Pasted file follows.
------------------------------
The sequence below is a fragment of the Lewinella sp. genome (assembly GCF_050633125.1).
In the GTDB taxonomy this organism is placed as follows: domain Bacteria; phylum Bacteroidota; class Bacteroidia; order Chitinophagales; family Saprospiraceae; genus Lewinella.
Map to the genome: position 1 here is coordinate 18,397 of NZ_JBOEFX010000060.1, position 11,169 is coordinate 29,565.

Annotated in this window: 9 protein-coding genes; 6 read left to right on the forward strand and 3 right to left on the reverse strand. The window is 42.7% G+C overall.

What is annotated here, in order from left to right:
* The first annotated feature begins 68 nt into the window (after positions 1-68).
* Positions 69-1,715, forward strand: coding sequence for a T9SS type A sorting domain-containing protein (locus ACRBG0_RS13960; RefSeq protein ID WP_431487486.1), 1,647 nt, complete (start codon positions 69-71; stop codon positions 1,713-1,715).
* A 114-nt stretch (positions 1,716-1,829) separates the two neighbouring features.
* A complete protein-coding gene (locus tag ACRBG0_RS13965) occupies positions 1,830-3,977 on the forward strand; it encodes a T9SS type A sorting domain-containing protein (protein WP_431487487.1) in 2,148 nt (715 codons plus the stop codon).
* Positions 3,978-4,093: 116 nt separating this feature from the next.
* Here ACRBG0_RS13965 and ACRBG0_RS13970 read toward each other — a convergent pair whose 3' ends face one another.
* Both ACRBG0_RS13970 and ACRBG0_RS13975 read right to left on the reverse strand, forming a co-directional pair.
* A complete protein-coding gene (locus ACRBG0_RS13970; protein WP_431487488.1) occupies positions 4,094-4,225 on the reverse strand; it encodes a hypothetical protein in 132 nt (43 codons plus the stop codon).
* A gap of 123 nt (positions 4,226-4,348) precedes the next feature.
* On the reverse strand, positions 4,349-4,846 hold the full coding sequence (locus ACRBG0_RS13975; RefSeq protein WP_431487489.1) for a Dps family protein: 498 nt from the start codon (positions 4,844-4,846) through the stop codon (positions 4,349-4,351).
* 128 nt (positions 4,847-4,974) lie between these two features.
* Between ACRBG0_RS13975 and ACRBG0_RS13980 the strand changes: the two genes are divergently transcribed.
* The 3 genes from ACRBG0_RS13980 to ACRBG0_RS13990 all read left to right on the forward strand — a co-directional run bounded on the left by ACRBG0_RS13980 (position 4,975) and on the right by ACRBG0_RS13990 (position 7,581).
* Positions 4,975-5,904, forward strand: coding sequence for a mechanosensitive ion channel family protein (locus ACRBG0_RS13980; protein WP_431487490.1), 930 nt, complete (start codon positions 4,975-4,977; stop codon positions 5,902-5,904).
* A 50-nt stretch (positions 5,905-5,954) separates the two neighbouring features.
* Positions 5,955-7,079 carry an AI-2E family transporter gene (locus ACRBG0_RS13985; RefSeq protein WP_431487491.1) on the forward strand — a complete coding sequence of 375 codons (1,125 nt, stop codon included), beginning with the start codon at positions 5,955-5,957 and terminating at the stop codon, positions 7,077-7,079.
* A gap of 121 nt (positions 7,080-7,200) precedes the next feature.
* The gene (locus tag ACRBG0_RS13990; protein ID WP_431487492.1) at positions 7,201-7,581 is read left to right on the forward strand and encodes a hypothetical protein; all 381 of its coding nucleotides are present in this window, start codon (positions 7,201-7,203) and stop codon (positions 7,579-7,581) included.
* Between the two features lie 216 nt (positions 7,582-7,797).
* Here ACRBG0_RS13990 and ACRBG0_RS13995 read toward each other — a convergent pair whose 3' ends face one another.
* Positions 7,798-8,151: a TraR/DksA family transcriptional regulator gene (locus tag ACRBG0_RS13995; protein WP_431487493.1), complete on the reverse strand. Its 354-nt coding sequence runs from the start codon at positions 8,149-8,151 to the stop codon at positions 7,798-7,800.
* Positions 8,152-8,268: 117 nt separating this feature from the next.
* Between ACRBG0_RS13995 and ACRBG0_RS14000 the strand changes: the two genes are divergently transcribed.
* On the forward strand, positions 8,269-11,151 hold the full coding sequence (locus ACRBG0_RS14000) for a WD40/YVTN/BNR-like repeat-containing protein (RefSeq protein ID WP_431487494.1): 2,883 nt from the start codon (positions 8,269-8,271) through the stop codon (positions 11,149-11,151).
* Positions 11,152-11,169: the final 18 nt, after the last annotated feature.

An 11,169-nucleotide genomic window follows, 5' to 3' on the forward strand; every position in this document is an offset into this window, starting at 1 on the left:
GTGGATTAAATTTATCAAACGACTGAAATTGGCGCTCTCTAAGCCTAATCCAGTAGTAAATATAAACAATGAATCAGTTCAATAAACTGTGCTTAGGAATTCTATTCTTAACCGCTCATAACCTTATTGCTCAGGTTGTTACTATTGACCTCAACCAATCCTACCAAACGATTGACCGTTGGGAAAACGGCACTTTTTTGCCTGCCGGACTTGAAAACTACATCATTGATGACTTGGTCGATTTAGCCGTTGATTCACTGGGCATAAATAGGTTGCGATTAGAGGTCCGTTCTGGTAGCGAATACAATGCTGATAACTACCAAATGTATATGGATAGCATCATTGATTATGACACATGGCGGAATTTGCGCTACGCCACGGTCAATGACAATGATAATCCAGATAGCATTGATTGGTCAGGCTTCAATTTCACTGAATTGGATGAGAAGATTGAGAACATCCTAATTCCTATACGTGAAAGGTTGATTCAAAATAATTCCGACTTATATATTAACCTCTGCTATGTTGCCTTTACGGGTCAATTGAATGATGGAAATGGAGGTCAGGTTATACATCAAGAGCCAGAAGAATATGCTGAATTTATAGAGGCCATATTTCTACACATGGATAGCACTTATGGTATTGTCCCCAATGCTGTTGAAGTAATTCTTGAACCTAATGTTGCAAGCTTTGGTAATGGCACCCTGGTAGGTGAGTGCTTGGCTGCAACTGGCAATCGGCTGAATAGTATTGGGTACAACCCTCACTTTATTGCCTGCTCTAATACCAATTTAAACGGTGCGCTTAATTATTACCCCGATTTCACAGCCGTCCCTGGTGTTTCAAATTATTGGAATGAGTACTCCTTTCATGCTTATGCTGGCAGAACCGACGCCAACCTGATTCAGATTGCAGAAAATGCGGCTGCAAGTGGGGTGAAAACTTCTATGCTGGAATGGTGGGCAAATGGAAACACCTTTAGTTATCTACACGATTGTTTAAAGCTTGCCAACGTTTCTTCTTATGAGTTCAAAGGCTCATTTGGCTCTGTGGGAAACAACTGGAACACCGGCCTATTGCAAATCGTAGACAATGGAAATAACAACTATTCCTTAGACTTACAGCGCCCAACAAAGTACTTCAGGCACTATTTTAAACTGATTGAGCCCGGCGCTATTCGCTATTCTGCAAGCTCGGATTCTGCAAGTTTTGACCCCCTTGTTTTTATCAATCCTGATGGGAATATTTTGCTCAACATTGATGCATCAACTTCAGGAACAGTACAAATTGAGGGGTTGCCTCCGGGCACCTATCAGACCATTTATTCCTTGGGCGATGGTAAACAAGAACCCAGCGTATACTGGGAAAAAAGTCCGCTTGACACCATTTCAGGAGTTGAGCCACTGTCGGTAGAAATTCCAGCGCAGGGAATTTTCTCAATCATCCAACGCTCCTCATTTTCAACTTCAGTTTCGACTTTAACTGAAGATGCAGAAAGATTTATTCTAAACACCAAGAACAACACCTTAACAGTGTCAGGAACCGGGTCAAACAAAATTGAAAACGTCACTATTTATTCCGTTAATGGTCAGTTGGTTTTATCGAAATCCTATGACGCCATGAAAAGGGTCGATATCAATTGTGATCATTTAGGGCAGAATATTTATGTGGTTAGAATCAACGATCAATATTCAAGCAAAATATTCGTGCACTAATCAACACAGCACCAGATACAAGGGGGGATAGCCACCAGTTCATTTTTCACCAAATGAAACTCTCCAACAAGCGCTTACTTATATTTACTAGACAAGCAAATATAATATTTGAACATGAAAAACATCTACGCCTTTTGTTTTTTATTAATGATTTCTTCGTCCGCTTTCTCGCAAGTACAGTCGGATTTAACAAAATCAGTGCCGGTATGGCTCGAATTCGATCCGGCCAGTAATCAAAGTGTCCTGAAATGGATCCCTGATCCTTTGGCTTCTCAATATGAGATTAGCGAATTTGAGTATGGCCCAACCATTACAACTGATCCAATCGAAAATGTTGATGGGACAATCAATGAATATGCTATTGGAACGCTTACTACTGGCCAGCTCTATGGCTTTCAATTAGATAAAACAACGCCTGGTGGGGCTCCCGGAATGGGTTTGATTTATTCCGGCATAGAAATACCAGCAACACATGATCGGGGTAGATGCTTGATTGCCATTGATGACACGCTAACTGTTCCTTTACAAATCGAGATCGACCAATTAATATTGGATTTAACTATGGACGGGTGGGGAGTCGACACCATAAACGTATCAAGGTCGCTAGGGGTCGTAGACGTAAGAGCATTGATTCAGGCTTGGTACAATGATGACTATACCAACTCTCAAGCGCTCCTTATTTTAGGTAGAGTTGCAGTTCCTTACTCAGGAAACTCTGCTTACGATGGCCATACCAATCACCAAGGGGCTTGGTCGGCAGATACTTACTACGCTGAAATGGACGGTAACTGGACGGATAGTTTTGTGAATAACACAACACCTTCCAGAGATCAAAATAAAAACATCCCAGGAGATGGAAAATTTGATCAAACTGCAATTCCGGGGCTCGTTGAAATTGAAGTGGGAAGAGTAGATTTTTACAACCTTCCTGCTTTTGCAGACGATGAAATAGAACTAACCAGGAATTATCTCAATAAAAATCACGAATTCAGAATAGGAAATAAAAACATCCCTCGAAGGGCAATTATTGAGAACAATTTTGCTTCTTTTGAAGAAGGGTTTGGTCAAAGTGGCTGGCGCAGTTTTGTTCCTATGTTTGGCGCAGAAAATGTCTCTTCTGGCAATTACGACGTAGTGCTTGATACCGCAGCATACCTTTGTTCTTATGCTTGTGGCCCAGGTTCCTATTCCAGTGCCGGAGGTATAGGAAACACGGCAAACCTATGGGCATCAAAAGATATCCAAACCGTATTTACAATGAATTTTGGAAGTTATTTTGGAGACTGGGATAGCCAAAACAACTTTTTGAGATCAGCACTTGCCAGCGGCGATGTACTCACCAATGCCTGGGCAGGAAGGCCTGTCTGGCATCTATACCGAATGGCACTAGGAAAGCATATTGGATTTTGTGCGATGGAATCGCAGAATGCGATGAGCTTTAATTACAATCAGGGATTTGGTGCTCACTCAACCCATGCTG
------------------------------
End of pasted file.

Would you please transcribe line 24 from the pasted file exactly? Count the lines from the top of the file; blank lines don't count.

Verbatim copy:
* Between the two features lie 216 nt (positions 7,582-7,797).